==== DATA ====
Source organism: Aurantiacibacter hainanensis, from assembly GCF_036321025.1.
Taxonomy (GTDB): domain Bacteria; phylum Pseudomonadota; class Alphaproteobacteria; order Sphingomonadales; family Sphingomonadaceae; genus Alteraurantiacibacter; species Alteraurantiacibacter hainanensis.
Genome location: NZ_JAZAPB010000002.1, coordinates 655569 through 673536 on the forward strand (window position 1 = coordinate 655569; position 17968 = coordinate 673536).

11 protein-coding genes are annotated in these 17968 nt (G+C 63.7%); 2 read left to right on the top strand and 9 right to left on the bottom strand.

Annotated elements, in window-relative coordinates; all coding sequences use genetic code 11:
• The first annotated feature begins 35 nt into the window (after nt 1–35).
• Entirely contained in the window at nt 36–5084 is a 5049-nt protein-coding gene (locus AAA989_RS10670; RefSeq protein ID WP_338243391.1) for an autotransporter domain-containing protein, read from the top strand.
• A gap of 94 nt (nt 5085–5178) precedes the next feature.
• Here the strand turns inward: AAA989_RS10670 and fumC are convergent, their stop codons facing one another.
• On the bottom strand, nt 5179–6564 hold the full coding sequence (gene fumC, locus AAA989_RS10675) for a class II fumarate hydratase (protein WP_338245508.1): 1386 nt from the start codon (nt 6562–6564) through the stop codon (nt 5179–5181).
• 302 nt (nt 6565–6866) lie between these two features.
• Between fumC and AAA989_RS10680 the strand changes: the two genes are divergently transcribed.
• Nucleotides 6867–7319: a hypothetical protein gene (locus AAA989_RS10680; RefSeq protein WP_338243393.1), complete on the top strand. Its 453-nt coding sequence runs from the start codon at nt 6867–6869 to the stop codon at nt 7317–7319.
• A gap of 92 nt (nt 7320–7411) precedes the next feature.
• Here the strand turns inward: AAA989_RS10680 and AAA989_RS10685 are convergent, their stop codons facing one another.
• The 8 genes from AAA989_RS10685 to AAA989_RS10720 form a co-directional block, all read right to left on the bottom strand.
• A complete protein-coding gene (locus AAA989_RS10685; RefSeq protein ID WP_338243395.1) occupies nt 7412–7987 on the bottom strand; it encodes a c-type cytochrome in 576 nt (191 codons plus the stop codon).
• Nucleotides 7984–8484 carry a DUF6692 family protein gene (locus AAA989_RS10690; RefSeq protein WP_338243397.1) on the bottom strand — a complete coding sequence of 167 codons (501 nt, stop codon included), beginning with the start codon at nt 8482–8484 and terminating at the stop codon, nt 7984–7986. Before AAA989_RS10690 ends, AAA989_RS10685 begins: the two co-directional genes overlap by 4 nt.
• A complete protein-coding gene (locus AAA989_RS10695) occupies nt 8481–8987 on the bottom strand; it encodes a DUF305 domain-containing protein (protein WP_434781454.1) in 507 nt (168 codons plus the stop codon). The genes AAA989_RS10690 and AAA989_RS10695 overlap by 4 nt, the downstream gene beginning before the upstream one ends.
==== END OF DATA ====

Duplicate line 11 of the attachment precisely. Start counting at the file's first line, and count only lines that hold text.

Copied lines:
• 302 nt (nt 6565–6866) lie between these two features.